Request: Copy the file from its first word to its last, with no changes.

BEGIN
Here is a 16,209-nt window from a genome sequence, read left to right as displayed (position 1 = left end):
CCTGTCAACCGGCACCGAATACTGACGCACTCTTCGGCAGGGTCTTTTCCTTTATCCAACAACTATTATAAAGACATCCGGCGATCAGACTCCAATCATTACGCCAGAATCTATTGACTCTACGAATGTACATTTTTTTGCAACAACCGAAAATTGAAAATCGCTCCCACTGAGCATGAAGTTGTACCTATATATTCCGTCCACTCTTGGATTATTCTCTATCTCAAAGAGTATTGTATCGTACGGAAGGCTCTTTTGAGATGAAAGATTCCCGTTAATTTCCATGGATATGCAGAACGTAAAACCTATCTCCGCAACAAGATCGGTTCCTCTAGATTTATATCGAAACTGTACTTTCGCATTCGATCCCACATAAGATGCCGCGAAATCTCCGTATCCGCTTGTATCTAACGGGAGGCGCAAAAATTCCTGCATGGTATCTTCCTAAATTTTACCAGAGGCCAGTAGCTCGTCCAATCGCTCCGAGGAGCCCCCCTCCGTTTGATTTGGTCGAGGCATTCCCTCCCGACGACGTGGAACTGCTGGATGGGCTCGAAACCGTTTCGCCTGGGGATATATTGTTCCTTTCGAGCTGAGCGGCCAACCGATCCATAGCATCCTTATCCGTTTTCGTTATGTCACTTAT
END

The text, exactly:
Here is a 16,209-nt window from a genome sequence, read left to right as displayed (position 1 = left end):
CCTGTCAACCGGCACCGAATACTGACGCACTCTTCGGCAGGGTCTTTTCCTTTATCCAACAACTATTATAAAGACATCCGGCGATCAGACTCCAATCATTACGCCAGAATCTATTGACTCTACGAATGTACATTTTTTTGCAACAACCGAAAATTGAAAATCGCTCCCACTGAGCATGAAGTTGTACCTATATATTCCGTCCACTCTTGGATTATTCTCTATCTCAAAGAGTATTGTATCGTACGGAAGGCTCTTTTGAGATGAAAGATTCCCGTTAATTTCCATGGATATGCAGAACGTAAAACCTATCTCCGCAACAAGATCGGTTCCTCTAGATTTATATCGAAACTGTACTTTCGCATTCGATCCCACATAAGATGCCGCGAAATCTCCGTATCCGCTTGTATCTAACGGGAGGCGCAAAAATTCCTGCATGGTATCTTCCTAAATTTTACCAGAGGCCAGTAGCTCGTCCAATCGCTCCGAGGAGCCCCCCTCCGTTTGATTTGGTCGAGGCATTCCCTCCCGACGACGTGGAACTGCTGGATGGGCTCGAAACCGTTTCGCCTGGGGATATATTGTTCCTTTCGAGCTGAGCGGCCAACCGATCCATAGCATCCTTATCCGTTTTCGTTATGTCACTTAT